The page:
When a Parent Loses a Limb: Helping Children Cope

Web Development inMotion

Volume 11 · Issue 3 · May/June 2001 | Download PDF

by Pat Isenberg, Amputee Coalition Outreach Education Coordinator

Common questions that children ask include:

  • Where is your arm/leg?
  • What happened to it?
  • Did it break off?

Be prepared to assist the child with an answer that is appropriate for his or her age and developmental level.

Pain is scary to children; the longer pain endures, the more frightened the child will be. Talk about different types of pain in terms the child can understand. (Remember the time you burned your finger? Or, the time you fell off your bike?) Remind the child that sometimes pain is short-lived; at other times, pain lasts for days, but eventually pain gets better.

  • Avoid giving children too much information, such as details about a complicated disease process or the amputation surgery.
  • Can this happen to me? Alleviate fears by giving information that kids can understand. Telling a child that someone was asleep when his or her leg was removed can develop into a fear of bedtime. Remember that your explanations need to be planned to avoid creating additional fears or anxiety.
  • Is this my fault? Younger children are egocentric; when things happen, they feel responsible. Make certain children know that they did not do anything to make this happen.
  • Limb loss is not a punishment; however, if it’s the result of an accident, you may want to talk about safety issues at an appropriate time.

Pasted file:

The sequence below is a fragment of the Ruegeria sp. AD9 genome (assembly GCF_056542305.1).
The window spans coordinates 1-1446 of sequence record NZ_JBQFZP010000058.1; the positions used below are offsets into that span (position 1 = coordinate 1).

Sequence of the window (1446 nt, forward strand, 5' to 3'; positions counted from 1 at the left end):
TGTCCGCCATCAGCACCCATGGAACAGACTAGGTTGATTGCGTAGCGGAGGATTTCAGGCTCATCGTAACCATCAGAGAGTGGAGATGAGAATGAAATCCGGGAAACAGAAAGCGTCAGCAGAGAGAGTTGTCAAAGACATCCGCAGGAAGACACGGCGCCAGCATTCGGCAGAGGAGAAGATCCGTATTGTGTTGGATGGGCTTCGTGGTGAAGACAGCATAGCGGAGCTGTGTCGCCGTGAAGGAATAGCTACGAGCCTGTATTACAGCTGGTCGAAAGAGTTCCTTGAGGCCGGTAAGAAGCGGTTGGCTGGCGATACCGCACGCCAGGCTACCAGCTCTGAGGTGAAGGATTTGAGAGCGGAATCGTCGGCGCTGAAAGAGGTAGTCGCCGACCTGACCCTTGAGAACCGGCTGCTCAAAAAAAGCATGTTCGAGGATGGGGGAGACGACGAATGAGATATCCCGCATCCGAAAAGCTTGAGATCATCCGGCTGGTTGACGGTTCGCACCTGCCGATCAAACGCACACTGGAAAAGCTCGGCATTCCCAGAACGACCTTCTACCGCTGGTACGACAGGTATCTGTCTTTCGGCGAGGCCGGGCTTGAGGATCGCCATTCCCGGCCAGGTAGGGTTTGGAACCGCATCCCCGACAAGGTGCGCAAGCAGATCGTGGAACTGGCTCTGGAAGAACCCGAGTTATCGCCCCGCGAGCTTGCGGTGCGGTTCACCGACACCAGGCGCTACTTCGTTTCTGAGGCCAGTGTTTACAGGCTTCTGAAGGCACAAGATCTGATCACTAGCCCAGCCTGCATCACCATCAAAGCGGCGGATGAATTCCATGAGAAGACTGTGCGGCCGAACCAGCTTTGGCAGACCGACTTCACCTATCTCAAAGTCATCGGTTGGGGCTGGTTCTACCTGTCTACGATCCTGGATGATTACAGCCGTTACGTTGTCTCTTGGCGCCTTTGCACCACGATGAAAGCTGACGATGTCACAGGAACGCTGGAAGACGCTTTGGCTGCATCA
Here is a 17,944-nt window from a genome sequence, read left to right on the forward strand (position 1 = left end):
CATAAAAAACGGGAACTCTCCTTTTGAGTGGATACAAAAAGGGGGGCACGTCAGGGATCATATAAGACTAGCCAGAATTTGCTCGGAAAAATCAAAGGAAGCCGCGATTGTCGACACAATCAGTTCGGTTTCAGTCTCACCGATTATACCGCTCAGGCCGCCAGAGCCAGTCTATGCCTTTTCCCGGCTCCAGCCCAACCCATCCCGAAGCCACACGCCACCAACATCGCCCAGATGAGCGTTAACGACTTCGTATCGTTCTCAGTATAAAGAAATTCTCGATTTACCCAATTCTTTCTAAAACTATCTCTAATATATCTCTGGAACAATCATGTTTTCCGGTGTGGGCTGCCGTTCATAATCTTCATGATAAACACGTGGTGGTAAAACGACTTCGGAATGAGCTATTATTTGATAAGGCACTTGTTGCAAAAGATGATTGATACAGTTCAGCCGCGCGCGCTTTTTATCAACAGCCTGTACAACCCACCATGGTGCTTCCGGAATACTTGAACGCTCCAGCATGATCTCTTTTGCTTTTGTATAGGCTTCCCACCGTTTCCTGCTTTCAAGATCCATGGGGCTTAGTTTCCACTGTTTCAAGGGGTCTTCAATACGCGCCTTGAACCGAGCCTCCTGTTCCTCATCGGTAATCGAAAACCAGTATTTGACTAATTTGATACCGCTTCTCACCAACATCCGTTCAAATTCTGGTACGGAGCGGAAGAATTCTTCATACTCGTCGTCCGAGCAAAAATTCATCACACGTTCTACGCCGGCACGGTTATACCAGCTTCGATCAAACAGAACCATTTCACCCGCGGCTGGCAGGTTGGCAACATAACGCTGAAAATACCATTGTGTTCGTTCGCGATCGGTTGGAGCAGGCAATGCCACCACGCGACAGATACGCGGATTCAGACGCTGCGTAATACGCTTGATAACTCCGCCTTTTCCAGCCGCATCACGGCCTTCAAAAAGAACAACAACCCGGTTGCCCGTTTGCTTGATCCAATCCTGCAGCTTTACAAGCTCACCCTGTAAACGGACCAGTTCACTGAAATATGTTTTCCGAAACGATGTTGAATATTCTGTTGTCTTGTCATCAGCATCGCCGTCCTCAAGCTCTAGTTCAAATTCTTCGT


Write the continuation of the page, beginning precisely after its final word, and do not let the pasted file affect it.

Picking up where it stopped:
• Children will not “catch” this. Hugging and touching are still safe and very important parts of healing for the entire family.
  • The parent is still a mommy or daddy regardless of the limb difference. Talk about what is important – daddy can still read a bedtime story; mommy will still brush your hair.
  • You may also want to discuss which things may be different. Mom may have to learn a new way to bake chocolate chip cookies; dad may not be able to walk the dog for a few weeks (or months).
  • Call upon the child’s natural desire to help. You can be mommy’s right hand until she learns to use the new one.
  • Explain the new words: prosthesis, limb, residual limb, prosthetist. Make a game out of spelling or pronunciation of these words.
  • Avoid adverse reactions: a child who cries or screams in response to seeing a parent for the first time; a child who runs from the room each time the prosthesis is removed. Explain differences in advance to prepare the child. Show pictures of other people with limb loss (available from the prosthetist or therapist or inMotion magazine) to desensitize the child.
  • Focus on the similarities, but prepare gently for the differences. Have the child talk or write about his or her feelings.
  • Children are curious. Remove the mystery from the prosthesis by asking the prosthetist to spend time with the child, explaining the materials and components used. The child should be encouraged to manipulate the components.
  • If possible, have the child talk with other children whose parents have lost a limb.
  • Encourage the child to express his or her feelings through drawing, poetry, or telling and writing a story.

Excerpt from Limb Loss Education & Awareness Program,© 2001 Amputee Coalition
by Pat Isenberg, Amputee Coalition Outreach Education Coordinator